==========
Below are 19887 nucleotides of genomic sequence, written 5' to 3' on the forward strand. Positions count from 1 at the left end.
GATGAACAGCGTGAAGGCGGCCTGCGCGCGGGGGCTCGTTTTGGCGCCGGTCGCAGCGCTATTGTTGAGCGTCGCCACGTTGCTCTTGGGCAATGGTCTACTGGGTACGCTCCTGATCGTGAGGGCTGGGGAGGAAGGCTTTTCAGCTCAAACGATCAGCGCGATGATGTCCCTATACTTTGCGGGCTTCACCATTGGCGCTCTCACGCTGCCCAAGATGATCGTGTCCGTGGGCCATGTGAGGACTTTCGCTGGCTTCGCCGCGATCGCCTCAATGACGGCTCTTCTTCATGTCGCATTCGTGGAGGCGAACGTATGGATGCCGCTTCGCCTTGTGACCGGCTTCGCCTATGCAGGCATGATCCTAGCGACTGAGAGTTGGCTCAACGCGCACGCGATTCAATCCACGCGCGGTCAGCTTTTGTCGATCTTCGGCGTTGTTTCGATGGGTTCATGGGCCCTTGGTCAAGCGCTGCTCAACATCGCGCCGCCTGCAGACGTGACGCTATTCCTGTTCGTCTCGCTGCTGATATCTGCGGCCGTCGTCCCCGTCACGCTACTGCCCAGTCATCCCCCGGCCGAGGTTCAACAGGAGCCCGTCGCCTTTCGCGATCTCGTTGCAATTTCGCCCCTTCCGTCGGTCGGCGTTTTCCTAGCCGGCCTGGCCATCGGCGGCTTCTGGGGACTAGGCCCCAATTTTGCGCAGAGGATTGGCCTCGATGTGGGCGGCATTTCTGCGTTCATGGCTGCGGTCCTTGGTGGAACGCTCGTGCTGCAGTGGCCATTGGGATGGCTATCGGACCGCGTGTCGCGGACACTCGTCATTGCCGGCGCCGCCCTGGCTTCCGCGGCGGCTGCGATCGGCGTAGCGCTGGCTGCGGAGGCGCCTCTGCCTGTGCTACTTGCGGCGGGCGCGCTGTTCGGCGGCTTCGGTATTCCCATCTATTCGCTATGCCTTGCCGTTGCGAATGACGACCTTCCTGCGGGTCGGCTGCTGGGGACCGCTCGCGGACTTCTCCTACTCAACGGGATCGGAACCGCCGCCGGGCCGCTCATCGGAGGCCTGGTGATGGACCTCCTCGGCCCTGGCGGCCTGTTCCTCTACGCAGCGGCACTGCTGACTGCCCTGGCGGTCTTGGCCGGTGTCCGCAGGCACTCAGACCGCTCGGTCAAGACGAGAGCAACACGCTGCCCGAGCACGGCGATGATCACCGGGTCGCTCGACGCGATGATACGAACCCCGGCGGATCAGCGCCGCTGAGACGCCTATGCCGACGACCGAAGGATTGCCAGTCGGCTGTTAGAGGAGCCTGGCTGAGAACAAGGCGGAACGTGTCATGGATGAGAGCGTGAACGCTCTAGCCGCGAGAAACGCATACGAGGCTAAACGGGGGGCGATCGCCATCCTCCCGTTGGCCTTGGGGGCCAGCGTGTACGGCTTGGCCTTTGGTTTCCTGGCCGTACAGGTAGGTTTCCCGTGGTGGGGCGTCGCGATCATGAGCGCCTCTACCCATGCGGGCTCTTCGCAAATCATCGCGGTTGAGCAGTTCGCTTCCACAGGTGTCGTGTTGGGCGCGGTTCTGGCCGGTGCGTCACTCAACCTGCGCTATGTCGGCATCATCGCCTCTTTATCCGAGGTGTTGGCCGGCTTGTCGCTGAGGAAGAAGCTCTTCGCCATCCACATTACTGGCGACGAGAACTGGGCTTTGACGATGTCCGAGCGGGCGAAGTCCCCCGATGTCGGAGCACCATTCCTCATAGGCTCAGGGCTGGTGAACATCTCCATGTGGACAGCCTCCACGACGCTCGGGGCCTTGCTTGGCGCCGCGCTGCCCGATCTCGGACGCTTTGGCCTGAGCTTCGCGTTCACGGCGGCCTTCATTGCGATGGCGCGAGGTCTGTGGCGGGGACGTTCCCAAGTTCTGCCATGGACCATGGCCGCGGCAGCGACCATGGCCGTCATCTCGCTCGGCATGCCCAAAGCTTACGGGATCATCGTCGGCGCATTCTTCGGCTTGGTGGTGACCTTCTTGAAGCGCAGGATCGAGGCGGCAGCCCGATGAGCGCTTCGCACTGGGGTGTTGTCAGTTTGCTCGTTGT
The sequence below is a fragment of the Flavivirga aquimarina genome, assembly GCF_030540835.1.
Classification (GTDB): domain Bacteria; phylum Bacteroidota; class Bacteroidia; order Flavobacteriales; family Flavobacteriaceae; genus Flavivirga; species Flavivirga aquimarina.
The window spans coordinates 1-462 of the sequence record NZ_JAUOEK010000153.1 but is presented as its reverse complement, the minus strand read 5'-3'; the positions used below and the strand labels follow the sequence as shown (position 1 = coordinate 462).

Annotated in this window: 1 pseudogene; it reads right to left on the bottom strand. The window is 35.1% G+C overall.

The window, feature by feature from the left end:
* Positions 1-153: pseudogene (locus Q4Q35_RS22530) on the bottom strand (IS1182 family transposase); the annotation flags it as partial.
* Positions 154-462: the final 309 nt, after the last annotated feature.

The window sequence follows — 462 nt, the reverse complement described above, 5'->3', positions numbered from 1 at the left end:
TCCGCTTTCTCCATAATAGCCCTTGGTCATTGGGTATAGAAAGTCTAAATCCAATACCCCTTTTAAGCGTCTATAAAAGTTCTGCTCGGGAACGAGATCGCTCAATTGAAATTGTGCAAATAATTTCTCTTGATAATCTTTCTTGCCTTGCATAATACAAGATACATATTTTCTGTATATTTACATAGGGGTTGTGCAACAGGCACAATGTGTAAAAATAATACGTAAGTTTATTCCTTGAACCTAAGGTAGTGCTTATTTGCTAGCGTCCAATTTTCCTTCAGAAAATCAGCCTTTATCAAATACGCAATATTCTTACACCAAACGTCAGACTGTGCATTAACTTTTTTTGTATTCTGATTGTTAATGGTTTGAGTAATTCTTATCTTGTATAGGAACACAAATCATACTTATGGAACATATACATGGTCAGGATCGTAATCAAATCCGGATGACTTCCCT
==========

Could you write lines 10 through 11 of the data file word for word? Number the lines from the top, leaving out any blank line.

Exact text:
The window sequence follows — 462 nt, the reverse complement described above, 5'->3', positions numbered from 1 at the left end:
TCCGCTTTCTCCATAATAGCCCTTGGTCATTGGGTATAGAAAGTCTAAATCCAATACCCCTTTTAAGCGTCTATAAAAGTTCTGCTCGGGAACGAGATCGCTCAATTGAAATTGTGCAAATAATTTCTCTTGATAATCTTTCTTGCCTTGCATAATACAAGATACATATTTTCTGTATATTTACATAGGGGTTGTGCAACAGGCACAATGTGTAAAAATAATACGTAAGTTTATTCCTTGAACCTAAGGTAGTGCTTATTTGCTAGCGTCCAATTTTCCTTCAGAAAATCAGCCTTTATCAAATACGCAATATTCTTACACCAAACGTCAGACTGTGCATTAACTTTTTTTGTATTCTGATTGTTAATGGTTTGAGTAATTCTTATCTTGTATAGGAACACAAATCATACTTATGGAACATATACATGGTCAGGATCGTAATCAAATCCGGATGACTTCCCT